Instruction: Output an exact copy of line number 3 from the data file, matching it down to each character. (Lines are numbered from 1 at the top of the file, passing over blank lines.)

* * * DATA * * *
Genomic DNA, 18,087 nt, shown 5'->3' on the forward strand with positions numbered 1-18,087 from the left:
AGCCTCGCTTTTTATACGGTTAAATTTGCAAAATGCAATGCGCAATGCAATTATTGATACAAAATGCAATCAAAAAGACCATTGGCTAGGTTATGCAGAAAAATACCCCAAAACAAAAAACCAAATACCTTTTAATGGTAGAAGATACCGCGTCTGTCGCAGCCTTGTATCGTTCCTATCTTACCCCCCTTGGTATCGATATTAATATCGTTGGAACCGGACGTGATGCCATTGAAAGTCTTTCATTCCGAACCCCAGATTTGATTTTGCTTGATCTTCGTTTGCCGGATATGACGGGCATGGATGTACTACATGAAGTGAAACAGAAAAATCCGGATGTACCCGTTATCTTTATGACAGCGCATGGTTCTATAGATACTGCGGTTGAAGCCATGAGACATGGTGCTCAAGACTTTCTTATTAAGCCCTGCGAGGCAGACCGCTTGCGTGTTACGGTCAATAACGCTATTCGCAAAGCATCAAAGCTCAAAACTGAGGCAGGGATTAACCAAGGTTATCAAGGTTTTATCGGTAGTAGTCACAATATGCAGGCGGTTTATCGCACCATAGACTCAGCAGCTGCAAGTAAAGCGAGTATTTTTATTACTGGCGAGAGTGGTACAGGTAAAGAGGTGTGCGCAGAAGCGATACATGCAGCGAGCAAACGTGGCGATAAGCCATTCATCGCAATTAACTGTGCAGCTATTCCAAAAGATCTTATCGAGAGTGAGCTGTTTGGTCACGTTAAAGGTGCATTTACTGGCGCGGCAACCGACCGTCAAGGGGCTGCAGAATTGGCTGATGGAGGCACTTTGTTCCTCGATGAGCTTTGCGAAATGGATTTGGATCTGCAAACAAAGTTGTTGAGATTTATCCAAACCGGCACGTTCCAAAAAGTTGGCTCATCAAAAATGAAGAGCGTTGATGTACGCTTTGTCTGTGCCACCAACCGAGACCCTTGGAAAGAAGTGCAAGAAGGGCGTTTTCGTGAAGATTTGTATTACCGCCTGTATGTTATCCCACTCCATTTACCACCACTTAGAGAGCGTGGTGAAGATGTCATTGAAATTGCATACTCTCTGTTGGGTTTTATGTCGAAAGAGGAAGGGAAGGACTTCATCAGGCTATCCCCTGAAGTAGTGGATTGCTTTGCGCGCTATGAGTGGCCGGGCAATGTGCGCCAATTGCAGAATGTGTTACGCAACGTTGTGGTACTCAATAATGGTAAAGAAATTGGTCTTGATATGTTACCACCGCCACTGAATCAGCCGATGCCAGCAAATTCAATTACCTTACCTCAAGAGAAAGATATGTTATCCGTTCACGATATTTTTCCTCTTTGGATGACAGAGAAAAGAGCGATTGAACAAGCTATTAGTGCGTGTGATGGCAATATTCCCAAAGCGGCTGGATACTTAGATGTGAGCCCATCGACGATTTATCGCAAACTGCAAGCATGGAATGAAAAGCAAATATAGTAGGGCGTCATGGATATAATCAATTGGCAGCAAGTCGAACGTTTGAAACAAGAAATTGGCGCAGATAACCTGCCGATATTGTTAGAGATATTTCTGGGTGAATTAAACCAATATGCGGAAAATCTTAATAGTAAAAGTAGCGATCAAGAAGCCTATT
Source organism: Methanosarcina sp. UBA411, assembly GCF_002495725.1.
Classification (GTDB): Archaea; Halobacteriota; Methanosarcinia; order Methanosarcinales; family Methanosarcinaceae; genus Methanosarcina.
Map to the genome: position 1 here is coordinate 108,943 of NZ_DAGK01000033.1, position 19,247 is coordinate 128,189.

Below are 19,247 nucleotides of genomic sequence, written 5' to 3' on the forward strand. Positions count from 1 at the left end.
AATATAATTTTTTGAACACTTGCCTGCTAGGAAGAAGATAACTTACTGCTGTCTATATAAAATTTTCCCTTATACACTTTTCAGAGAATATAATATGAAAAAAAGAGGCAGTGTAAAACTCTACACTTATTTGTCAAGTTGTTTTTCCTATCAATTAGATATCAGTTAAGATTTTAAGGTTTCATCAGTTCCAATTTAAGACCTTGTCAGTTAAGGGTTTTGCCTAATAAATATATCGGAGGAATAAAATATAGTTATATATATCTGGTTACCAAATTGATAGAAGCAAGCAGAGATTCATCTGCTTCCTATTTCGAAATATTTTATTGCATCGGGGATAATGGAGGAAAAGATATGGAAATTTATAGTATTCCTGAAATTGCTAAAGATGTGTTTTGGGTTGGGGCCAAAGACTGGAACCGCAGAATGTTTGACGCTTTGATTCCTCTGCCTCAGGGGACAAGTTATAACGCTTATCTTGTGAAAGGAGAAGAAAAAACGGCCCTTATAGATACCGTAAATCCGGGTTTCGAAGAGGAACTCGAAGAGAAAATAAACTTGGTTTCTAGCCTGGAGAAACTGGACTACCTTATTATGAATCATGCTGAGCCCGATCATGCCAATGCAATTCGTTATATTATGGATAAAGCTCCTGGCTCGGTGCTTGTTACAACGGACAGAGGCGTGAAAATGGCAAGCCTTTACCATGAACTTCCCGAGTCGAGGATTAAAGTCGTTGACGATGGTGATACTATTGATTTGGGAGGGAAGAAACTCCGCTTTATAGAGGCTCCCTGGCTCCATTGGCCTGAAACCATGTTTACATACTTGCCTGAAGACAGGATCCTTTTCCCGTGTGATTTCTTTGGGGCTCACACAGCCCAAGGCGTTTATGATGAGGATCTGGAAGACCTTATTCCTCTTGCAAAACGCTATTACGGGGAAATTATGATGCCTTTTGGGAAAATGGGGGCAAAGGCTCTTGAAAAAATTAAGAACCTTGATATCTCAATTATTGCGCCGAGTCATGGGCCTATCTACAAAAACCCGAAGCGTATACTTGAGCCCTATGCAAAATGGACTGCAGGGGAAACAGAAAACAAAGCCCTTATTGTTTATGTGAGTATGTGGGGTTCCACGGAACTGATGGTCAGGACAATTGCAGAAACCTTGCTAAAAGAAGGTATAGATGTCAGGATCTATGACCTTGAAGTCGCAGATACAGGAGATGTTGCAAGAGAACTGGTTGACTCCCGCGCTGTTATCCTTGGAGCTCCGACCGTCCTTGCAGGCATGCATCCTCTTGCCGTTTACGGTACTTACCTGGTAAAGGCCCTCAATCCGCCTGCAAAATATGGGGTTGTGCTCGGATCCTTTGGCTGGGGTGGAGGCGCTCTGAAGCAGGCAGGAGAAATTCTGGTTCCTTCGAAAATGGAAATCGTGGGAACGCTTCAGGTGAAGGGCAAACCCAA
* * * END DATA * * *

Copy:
Source organism: Methanosarcina sp. UBA411, assembly GCF_002495725.1.